connotation. The fact that Plaintiffs were subjected to broad-panel testing
of hair, urine and breath, the false reports of preliminary, unconfirmed
positive results and that the tests had been ordered due to “reasonable
suspicion” when there was no “reasonable suspicion” presented Plaintiffs in
a false light and continues to do so.
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Id. at ¶¶ 83-86.
Under Louisiana law, the tort of invasion of privacy occurs in multiple ways, including
“when the defendant unreasonably intrudes upon the plaintiff’s physical solitude or
seclusion.” Jaubert v. Crowley Post-Signal, Inc., 375 So. 2d 1386, 1388 (La. 1979).
Louisiana law also recognizes a cause of action for “false light” invasion of privacy. Perere
v. Louisiana Television Broad. Corp., 97-2873 (La. App. 1 Cir. 11/6/98), 721 So. 2d 1075,
1078. “The cause of action arises from publicity which unreasonably places the plaintiff
in a false light before the public. The publicity need not be defamatory in nature, but must
be objectionable to a reasonable person under the circumstances and must contain either
falsity or fiction.” Id. “Unlike a defamation action, it is not necessary that there be malicious
intent on the part of the defendant.” Id. Instead, in order to determine reasonableness,
courts are to balance the plaintiff’s interest in protecting his privacy from serious invasions
with the defendant’s interest in pursuing his course of conduct. See id.
The Court has reviewed Plaintiffs’ factual allegations as to invasion of privacy and
particularly notes the factual allegations regarding (1) exposure of genitalia and buttocks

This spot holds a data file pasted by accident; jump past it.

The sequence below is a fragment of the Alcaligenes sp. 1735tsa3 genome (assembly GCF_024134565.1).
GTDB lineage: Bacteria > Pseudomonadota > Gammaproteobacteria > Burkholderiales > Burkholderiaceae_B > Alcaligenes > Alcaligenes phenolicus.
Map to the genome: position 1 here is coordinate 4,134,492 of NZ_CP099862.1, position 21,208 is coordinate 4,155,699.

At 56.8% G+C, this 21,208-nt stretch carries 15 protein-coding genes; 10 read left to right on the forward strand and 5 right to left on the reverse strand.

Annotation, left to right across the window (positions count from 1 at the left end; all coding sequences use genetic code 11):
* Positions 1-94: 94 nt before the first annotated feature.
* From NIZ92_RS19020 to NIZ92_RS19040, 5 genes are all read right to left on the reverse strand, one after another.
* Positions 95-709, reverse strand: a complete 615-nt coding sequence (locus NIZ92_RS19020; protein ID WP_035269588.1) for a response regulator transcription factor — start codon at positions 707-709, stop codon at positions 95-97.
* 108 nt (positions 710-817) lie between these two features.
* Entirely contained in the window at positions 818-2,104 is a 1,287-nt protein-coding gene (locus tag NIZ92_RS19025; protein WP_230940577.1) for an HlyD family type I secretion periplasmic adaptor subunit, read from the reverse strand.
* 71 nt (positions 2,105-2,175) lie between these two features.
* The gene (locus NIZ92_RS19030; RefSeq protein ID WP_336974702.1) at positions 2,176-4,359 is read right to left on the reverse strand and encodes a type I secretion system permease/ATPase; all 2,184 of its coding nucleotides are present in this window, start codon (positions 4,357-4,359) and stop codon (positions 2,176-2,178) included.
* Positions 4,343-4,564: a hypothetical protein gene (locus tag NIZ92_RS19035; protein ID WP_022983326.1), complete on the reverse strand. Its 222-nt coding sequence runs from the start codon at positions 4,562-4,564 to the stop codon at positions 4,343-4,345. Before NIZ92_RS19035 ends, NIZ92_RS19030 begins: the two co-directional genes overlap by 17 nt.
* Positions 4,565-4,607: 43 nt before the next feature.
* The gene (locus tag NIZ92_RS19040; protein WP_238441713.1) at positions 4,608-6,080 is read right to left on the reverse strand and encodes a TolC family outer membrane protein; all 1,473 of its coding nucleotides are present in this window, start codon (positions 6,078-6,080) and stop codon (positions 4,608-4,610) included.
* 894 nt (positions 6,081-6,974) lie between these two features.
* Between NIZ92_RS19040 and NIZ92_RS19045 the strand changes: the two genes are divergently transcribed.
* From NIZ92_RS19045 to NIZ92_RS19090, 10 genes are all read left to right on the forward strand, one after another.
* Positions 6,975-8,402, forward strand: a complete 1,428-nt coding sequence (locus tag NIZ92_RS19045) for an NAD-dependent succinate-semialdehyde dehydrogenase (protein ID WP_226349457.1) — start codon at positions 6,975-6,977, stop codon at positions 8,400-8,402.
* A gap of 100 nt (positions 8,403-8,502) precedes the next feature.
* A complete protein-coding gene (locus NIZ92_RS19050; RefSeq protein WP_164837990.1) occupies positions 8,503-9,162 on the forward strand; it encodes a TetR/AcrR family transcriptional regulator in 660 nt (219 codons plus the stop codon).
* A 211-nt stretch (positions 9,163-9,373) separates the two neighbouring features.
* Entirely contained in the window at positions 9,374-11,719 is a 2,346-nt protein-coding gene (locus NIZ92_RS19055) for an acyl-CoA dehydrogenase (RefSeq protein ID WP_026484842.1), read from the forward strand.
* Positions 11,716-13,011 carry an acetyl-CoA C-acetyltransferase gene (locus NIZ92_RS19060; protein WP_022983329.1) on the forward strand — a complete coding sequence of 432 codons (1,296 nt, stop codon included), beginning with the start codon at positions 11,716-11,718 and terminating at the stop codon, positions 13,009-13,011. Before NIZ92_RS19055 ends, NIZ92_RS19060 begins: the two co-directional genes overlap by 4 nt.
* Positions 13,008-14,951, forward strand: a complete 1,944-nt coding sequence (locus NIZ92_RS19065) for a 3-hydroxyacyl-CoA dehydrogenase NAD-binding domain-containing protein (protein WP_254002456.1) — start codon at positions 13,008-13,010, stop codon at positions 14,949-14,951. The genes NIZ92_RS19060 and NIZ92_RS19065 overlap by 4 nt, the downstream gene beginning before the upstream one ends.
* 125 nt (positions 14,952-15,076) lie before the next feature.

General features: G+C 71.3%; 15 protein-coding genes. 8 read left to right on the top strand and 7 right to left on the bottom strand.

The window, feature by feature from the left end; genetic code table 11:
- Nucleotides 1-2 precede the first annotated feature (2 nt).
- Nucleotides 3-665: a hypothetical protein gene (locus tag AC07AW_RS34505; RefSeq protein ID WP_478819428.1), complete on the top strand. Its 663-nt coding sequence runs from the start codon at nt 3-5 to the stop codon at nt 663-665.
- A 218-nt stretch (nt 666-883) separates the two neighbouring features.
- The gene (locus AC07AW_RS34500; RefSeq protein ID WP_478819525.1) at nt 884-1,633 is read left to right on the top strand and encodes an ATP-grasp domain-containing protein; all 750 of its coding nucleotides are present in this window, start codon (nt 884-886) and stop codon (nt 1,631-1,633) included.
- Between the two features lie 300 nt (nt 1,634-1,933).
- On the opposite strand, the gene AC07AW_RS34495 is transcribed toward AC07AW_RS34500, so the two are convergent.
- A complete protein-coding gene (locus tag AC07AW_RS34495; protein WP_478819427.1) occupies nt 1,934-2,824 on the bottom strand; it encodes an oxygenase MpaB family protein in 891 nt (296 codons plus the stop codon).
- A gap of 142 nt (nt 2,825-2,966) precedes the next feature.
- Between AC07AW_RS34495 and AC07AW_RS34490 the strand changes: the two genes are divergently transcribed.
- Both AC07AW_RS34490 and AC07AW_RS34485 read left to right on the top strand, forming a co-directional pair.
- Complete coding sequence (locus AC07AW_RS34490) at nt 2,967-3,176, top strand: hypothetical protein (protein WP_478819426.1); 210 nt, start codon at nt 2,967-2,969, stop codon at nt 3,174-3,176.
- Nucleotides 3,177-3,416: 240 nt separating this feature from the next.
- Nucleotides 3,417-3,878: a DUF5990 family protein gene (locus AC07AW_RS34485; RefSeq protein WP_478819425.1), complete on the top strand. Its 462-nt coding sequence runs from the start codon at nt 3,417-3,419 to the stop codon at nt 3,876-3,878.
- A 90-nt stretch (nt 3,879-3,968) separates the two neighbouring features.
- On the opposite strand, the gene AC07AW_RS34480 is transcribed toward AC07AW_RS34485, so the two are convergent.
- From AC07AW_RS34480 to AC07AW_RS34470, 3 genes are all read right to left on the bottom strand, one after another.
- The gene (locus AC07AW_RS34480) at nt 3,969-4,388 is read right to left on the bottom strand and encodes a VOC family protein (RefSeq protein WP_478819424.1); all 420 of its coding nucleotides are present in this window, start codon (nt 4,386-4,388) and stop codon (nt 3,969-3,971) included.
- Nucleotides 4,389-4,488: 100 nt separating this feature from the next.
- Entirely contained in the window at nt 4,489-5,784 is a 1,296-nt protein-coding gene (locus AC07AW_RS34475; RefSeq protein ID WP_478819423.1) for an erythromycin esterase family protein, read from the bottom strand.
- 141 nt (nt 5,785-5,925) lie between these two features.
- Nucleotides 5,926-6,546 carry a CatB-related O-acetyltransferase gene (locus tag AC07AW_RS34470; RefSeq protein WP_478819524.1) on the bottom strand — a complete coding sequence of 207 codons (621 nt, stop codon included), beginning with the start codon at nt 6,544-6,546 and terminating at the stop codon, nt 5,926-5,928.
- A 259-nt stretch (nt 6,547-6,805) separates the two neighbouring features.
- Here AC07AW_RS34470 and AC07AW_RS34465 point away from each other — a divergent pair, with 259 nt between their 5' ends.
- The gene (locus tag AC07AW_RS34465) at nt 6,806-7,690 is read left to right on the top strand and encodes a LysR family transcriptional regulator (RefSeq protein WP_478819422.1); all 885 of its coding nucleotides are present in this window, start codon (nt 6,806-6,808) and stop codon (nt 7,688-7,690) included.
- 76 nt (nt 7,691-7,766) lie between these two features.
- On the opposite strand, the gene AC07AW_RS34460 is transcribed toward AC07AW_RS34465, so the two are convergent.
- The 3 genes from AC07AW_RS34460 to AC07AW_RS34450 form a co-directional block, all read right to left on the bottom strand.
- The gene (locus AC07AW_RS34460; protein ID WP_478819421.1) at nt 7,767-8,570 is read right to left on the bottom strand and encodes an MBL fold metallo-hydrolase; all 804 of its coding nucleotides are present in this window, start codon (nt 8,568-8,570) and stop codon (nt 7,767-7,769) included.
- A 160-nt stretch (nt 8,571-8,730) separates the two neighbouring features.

in a manner that could be viewed by other employees present, both male and female; and
(2) SPC Rentals making false reports of preliminary, unconfirmed positive results and that
the tests had been ordered due to “reasonable suspicion” when there was no “reasonable
suspicion.” These factual allegations must be accepted as true at the Rule 12(b)(6) stage
of litigation. Based on the legal principles discussed above the factual allegations plead,
which must be assumed true, the Court holds that Plaintiffs’ invasion of privacy claims raise
a right to relief above the speculative level and survive Rule 12(b)(6) attack.
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Based on the foregoing analysis, SPC Rentals’ first Rule 12(b)(6) Motion to Dismiss
(Record Document 9) is DENIED AS MOOT and its second Rule 12(b)(6) Motion to
Dismiss (Record Document 15) is GRANTED IN PART AND DENIED IN PART. The
motion is granted as to the La. R.S. 23:633 claim and denied as to the FLSA, defamation,
and invasion of privacy claims. The Court holds that Plaintiffs have plead to sufficient facts
to raise the right to relief above the speculative level as to their FLSA, defamation, and
invasion of privacy claims.
An order consistent with the terms of the instant Memorandum Ruling shall issue
THUS DONE AND SIGNED, in Shreveport, Louisiana, this the 30th day of March,